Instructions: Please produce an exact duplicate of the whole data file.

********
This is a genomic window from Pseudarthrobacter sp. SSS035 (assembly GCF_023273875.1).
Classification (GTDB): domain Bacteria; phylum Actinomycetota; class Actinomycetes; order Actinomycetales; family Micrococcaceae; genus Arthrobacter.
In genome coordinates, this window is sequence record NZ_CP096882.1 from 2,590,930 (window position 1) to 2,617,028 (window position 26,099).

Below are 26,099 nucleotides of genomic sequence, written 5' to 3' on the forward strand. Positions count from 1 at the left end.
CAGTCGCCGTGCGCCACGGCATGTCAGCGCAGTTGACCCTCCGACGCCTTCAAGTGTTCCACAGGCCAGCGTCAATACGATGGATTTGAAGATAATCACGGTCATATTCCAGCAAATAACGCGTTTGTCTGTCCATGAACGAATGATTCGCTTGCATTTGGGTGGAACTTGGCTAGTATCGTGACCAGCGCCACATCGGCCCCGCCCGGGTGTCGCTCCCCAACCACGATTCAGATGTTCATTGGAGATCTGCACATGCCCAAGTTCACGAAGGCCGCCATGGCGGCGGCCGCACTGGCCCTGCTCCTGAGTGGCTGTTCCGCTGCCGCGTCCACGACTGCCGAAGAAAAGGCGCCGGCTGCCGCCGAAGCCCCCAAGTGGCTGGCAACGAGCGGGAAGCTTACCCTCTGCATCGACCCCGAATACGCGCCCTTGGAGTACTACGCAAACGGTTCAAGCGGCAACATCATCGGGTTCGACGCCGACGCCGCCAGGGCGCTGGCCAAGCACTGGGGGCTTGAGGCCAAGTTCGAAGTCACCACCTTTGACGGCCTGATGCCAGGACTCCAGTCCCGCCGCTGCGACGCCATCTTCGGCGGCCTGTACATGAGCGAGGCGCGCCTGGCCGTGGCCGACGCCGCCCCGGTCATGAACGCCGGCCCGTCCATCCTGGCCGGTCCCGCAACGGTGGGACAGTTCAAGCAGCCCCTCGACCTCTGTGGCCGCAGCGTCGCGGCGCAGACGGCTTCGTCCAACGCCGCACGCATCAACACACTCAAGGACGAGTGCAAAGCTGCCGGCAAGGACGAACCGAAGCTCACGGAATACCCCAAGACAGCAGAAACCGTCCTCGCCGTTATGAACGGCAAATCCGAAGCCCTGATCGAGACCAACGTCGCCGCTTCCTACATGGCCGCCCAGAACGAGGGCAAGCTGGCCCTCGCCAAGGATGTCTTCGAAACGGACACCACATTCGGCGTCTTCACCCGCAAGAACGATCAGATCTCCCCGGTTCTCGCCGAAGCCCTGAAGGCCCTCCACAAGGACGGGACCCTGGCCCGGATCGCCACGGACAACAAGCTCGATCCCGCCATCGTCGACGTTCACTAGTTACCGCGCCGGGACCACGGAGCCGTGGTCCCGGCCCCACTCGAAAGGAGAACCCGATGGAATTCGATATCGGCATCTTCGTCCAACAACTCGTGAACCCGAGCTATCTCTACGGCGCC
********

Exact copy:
This is a genomic window from Pseudarthrobacter sp. SSS035 (assembly GCF_023273875.1).
Classification (GTDB): domain Bacteria; phylum Actinomycetota; class Actinomycetes; order Actinomycetales; family Micrococcaceae; genus Arthrobacter.
In genome coordinates, this window is sequence record NZ_CP096882.1 from 2,590,930 (window position 1) to 2,617,028 (window position 26,099).

Below are 26,099 nucleotides of genomic sequence, written 5' to 3' on the forward strand. Positions count from 1 at the left end.
CAGTCGCCGTGCGCCACGGCATGTCAGCGCAGTTGACCCTCCGACGCCTTCAAGTGTTCCACAGGCCAGCGTCAATACGATGGATTTGAAGATAATCACGGTCATATTCCAGCAAATAACGCGTTTGTCTGTCCATGAACGAATGATTCGCTTGCATTTGGGTGGAACTTGGCTAGTATCGTGACCAGCGCCACATCGGCCCCGCCCGGGTGTCGCTCCCCAACCACGATTCAGATGTTCATTGGAGATCTGCACATGCCCAAGTTCACGAAGGCCGCCATGGCGGCGGCCGCACTGGCCCTGCTCCTGAGTGGCTGTTCCGCTGCCGCGTCCACGACTGCCGAAGAAAAGGCGCCGGCTGCCGCCGAAGCCCCCAAGTGGCTGGCAACGAGCGGGAAGCTTACCCTCTGCATCGACCCCGAATACGCGCCCTTGGAGTACTACGCAAACGGTTCAAGCGGCAACATCATCGGGTTCGACGCCGACGCCGCCAGGGCGCTGGCCAAGCACTGGGGGCTTGAGGCCAAGTTCGAAGTCACCACCTTTGACGGCCTGATGCCAGGACTCCAGTCCCGCCGCTGCGACGCCATCTTCGGCGGCCTGTACATGAGCGAGGCGCGCCTGGCCGTGGCCGACGCCGCCCCGGTCATGAACGCCGGCCCGTCCATCCTGGCCGGTCCCGCAACGGTGGGACAGTTCAAGCAGCCCCTCGACCTCTGTGGCCGCAGCGTCGCGGCGCAGACGGCTTCGTCCAACGCCGCACGCATCAACACACTCAAGGACGAGTGCAAAGCTGCCGGCAAGGACGAACCGAAGCTCACGGAATACCCCAAGACAGCAGAAACCGTCCTCGCCGTTATGAACGGCAAATCCGAAGCCCTGATCGAGACCAACGTCGCCGCTTCCTACATGGCCGCCCAGAACGAGGGCAAGCTGGCCCTCGCCAAGGATGTCTTCGAAACGGACACCACATTCGGCGTCTTCACCCGCAAGAACGATCAGATCTCCCCGGTTCTCGCCGAAGCCCTGAAGGCCCTCCACAAGGACGGGACCCTGGCCCGGATCGCCACGGACAACAAGCTCGATCCCGCCATCGTCGACGTTCACTAGTTACCGCGCCGGGACCACGGAGCCGTGGTCCCGGCCCCACTCGAAAGGAGAACCCGATGGAATTCGATATCGGCATCTTCGTCCAACAACTCGTGAACCCGAGCTATCTCTACGGCGCC